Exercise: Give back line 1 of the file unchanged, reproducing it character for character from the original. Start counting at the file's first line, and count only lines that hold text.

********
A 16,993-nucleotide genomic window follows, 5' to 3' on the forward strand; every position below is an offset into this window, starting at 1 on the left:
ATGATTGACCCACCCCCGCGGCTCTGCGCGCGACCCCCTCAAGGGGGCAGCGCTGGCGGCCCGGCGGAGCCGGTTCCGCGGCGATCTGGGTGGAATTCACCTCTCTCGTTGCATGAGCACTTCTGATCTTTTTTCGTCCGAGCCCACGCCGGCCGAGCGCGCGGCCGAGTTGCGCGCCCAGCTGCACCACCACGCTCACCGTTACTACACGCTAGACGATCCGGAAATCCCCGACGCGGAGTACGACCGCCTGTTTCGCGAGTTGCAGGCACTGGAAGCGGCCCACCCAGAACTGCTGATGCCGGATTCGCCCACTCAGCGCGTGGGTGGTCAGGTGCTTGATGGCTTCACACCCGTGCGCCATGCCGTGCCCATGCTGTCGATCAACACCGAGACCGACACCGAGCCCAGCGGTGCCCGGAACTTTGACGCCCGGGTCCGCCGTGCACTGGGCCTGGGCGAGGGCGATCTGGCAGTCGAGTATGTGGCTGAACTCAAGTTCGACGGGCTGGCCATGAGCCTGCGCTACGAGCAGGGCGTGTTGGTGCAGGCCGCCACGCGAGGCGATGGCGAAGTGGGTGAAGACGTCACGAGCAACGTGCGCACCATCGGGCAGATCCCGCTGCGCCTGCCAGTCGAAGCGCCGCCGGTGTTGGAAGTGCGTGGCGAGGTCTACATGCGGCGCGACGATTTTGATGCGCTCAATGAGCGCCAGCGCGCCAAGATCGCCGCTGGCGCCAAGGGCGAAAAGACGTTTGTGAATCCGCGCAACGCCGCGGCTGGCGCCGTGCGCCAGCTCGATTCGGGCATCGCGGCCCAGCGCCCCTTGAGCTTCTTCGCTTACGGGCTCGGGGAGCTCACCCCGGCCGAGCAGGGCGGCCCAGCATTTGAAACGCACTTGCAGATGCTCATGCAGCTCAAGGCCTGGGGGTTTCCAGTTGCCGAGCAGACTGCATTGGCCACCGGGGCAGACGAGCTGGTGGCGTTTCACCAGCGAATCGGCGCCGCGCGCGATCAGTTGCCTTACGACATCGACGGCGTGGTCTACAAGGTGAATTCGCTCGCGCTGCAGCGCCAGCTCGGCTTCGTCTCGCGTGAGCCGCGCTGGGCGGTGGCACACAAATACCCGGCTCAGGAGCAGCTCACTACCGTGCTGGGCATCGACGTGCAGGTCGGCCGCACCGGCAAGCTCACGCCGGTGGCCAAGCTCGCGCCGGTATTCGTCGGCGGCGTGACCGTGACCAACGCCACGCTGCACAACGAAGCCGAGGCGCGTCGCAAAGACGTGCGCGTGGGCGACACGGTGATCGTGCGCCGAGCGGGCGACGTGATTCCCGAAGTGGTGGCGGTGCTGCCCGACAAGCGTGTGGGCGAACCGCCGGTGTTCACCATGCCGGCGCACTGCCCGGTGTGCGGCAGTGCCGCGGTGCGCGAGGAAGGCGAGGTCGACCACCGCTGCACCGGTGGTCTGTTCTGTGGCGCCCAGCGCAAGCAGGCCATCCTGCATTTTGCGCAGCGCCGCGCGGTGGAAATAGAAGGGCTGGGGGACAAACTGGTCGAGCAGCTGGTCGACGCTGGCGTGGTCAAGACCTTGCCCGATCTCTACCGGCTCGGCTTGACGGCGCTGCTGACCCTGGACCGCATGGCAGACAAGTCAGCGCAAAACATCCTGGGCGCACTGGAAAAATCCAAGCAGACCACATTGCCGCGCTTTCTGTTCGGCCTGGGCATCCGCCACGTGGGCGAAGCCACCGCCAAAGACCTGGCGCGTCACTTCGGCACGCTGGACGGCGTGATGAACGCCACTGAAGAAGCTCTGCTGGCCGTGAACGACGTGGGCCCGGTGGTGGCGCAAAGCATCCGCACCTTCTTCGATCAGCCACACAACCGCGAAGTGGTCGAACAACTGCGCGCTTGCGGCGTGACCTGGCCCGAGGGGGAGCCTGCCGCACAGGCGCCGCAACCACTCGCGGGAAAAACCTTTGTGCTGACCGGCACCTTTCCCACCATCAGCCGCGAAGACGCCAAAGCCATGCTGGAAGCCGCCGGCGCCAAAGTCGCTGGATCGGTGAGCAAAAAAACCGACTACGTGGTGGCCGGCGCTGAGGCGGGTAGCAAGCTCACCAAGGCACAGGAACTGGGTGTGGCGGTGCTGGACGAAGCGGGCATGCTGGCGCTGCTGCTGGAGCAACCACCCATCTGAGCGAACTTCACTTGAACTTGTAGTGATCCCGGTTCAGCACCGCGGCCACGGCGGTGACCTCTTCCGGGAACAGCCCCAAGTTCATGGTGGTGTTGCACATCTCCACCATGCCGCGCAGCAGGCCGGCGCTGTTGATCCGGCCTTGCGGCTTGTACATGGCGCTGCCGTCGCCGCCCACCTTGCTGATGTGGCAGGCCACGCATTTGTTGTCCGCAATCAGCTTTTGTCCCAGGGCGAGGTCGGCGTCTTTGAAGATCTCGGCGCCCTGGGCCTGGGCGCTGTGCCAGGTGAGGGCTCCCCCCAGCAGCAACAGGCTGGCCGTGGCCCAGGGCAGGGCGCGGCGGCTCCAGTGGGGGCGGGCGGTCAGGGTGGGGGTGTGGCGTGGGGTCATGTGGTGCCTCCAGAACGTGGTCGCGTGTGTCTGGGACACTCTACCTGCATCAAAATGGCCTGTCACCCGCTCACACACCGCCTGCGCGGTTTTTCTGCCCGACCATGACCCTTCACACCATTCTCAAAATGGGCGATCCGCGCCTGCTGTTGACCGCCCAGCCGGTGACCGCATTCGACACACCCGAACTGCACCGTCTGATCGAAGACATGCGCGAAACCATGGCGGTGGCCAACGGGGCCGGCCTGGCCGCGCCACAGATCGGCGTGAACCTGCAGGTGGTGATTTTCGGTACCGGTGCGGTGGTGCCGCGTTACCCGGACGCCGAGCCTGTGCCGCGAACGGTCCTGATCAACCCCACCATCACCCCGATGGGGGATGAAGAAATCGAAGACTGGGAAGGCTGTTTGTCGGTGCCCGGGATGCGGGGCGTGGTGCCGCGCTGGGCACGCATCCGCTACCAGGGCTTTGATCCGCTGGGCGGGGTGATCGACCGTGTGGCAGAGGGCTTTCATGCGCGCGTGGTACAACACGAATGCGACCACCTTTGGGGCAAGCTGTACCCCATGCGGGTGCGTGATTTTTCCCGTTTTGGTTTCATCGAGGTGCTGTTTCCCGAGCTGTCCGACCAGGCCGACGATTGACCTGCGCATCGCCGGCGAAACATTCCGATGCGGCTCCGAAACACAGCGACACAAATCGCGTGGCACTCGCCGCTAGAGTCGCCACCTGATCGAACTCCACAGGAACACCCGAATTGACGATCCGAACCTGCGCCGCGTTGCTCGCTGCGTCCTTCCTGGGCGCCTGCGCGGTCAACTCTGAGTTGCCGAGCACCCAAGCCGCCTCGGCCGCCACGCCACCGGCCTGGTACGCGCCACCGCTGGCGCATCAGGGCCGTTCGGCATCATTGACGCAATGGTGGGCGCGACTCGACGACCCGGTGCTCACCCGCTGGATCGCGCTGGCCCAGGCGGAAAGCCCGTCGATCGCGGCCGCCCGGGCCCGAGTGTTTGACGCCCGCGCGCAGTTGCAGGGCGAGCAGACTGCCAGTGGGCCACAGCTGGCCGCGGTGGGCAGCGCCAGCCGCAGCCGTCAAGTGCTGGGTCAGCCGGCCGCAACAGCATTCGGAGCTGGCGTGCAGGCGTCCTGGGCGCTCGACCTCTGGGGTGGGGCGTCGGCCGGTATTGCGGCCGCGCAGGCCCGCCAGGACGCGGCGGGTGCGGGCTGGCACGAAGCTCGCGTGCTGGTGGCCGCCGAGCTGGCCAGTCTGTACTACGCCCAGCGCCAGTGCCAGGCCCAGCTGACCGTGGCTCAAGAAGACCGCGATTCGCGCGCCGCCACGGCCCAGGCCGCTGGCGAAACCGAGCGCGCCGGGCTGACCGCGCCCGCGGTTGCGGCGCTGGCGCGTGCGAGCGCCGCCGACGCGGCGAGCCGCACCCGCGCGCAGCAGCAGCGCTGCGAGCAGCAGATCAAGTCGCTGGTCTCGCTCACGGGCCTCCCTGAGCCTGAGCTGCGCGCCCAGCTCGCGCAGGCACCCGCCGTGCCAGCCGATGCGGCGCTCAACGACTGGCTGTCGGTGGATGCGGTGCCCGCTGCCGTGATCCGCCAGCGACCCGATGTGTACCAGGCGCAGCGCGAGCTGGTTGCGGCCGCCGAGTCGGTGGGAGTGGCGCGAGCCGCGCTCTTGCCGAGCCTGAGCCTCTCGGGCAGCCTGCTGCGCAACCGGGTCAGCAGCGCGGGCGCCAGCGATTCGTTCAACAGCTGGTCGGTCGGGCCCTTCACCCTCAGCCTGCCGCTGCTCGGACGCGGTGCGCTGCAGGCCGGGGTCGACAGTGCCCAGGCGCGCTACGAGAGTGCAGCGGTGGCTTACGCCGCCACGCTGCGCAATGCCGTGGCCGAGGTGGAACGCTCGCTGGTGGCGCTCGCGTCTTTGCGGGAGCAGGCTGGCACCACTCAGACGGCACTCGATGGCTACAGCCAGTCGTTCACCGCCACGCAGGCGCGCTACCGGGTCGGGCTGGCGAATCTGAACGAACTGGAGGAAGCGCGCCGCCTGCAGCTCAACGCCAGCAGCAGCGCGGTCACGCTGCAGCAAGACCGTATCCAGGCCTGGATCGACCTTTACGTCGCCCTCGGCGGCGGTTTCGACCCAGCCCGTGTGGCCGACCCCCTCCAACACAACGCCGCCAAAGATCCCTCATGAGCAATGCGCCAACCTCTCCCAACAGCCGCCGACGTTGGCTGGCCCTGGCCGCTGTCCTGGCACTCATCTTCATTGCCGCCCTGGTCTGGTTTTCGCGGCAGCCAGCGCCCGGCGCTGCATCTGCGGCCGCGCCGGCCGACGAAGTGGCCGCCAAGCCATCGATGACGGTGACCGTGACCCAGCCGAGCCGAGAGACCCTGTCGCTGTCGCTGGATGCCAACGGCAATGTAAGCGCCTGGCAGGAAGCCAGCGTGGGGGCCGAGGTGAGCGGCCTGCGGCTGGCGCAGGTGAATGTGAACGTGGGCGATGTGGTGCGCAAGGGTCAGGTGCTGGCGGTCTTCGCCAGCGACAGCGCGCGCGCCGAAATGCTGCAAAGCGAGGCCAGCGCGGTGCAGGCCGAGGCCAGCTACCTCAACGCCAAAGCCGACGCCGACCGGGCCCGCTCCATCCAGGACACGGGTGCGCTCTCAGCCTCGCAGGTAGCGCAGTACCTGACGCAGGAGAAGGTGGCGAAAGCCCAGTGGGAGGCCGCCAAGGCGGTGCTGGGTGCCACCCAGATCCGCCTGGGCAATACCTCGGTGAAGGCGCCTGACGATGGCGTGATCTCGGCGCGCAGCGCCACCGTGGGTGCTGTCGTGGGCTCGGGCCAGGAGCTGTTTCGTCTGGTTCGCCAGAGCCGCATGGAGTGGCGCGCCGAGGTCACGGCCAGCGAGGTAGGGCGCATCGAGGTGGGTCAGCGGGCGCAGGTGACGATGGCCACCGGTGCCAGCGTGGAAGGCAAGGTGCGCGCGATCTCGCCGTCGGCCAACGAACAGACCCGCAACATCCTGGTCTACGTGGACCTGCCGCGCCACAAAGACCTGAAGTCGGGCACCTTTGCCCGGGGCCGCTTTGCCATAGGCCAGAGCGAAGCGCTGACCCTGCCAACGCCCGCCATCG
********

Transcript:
A 16,993-nucleotide genomic window follows, 5' to 3' on the forward strand; every position below is an offset into this window, starting at 1 on the left: